There is no better time than Black History Month to reflect on how to achieve inclusion, diversity, equality and belonging in the workplace and beyond. This conversation is ongoing and the work to reach this point is never really done, but it is vital for all members of society to reflect on their privileges and consider how we can work to become masters of diversity and inclusion. Therefore, there is no better person to enlighten us on this subject than Bernie Davies.
A best-selling author, a diversity and entrepreneurship leader, a business mentor to many, she certainly needs no introduction. Ahead of her event ‘Mastering Diversity: Diversity, Equality, Inclusion and Belonging in Wales’ on the 18th September at Cardiff City Hall, we were lucky enough to sit down with Bernie and talk all things inclusion and diversity. How did she get started? What advice does she have for businesses? Let’s hear what Bernie has to share.
Your career to date is extremely impressive! Talk to us about everything you’ve achieved and how you made it here.
“Well, I’m 60 years old so there is a lot of career to share! Originally my background is in law. I practised law for 21 years. It was my career in law and my time in Cardiff that led me to understand the qualities needed for entrepreneurship. As my practice grew, I realised that I loved the business side of things, so I began to serve entrepreneurship. I always inject my personality into my work and this led to doors swinging open for me. In 2012 when I was at the top of my career, my Mother passed away in Jamaica. I took some time off, but, when you have a purpose, you cannot deny it and my purpose came knocking. My husband and I opened a Caribbean restaurant where I was surrounded by people, who helped me to heal. After talking to customers for a while, a few asked me to be their coach. I had been feeding these people literally, but I wanted to start feeding their spirit, soul and mindset too. Then, I wrote my first book – Your Business, Your Way – which became a bestseller. I began running diversity and inclusion workshops for businesses and then wrote my second book – Mastering Diversity. My Mastering Diversity event at Cardiff’s City Hall was to encourage the businesspeople of Wales to build and nurture a mindset that will push Wales into an era of profitability. All of the work that I have done is just a piece of the puzzle. Together… that’s where the magic happens.”
You’re an expert in diversity and inclusion, what would you say to businesses who are trying to achieve this?
“Don’t be afraid. A lot of businesses are scared of trying to step in the right direction in case they get it wrong. Think about understanding and learning. Read books, expose yourself to a variety of topics, speak to people in different sectors and from different backgrounds to you. The purpose of life is not just to be understood, but to understand, and this naturally leads to increased diversity and inclusion. The distinction between equity and equality in the workplace is also very important. You cannot achieve equality in the workplace if the people at the top of the business do not support or encourage this change. Equality and inclusion always begins with people at the top.”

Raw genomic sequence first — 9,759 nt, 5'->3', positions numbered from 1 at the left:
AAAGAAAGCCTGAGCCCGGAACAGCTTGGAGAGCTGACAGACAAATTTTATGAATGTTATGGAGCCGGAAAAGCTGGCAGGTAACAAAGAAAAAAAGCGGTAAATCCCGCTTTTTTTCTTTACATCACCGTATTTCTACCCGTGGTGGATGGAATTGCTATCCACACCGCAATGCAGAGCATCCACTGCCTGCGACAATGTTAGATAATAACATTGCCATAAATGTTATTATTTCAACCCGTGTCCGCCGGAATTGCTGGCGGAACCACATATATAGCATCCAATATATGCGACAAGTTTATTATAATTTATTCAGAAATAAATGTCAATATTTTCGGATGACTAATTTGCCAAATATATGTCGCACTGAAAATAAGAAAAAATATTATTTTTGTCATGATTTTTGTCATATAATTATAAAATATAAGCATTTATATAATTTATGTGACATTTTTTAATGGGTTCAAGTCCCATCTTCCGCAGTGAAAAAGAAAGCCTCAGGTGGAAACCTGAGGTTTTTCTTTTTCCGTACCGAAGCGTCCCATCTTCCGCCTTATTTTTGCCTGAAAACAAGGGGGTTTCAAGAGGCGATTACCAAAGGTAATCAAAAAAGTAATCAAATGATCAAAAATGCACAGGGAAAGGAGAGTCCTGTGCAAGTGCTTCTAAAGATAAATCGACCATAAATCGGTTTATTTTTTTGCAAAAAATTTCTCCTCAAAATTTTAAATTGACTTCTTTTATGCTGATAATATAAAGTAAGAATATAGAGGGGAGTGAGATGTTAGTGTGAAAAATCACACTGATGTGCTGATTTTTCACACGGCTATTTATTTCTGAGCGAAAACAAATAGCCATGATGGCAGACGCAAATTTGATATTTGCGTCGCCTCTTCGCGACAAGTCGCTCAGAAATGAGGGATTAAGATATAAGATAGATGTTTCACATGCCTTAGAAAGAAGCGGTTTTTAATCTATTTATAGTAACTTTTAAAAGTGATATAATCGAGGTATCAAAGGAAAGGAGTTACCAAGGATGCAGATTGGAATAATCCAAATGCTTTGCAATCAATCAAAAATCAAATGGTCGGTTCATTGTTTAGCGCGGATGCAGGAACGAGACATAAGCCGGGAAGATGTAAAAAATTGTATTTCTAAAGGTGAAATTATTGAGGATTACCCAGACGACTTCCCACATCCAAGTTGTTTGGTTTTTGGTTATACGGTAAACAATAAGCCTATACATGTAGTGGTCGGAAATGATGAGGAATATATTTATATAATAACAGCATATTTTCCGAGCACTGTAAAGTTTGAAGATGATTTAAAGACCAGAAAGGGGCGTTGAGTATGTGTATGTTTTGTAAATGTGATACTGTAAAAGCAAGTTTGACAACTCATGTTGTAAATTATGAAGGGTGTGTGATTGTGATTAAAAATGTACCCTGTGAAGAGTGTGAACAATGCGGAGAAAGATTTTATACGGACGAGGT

Thinking beyond business, how can we become more inclusive as a society?
“Wales is lightyears ahead compared to some places, but there is still work to be done. I think that we need to consider the disabled more, as access in many of the older buildings in Cardiff can be an issue for them. There is also a greater awareness of the LGBTQ+ community now, but a lot of people are still not understanding the importance of accepting them or learning about their struggles. Knowledge is power, so make yourself knowledgeable. How are we meant to change if we do not know?
There is work to be done across the board, not just in business. However, entrepreneurship is the lifeblood for any economy, so we need to make sure that this reflects what we want to see in society. It is important for everyone of all ages, races, sexualities and genders to recognise their own privileges. When you recognise your privileges, you can open your mind. When you change hearts and minds, you change people, and when you change people, you change what happens.”
Thinking about opening your mind, October is Black History Month. Why is this so important?
“The African Caribbean community in Wales is relatively small, so Black History Month gives people who may not have thought about it before an opportunity to open their minds to a different point of view. When white people talk about these issues, the impact is much stronger. By engaging in these conversations and providing a platform for these discussions, we are already celebrating Black History Month.
Many of the speakers at my Mastering Diversity event, that took place last month, touched on Black History Month and the importance of learning from other people’s experiences. It is all about reciprocity; I want everyone involved in my events to learn something. As I said before, knowledge is power.”
You have so many things to be proud of, but what would you say is your biggest achievement to date?
“I am proud that when my Mother passed away, I didn’t give up. I’m proud of my multicultural family. I’m proud that I have had the opportunity to speak at the UN. I’m proud of my Lifetime Achievement award. I am proud of all of my work; I am only here for a short time, but my work will last forever, so I am running my race to pass the baton on to future generations. But, if I had to choose one thing to highlight, I am most proud that I am able to bring people together to have conversations like this.
My crowning moment of this year is my Mastering Diversity event. People from all across Wales came together in the heart of Cardiff, all in the name of diversity. At this event, one mind with one mission came together to be better – and when you have that, something incredible will happen.”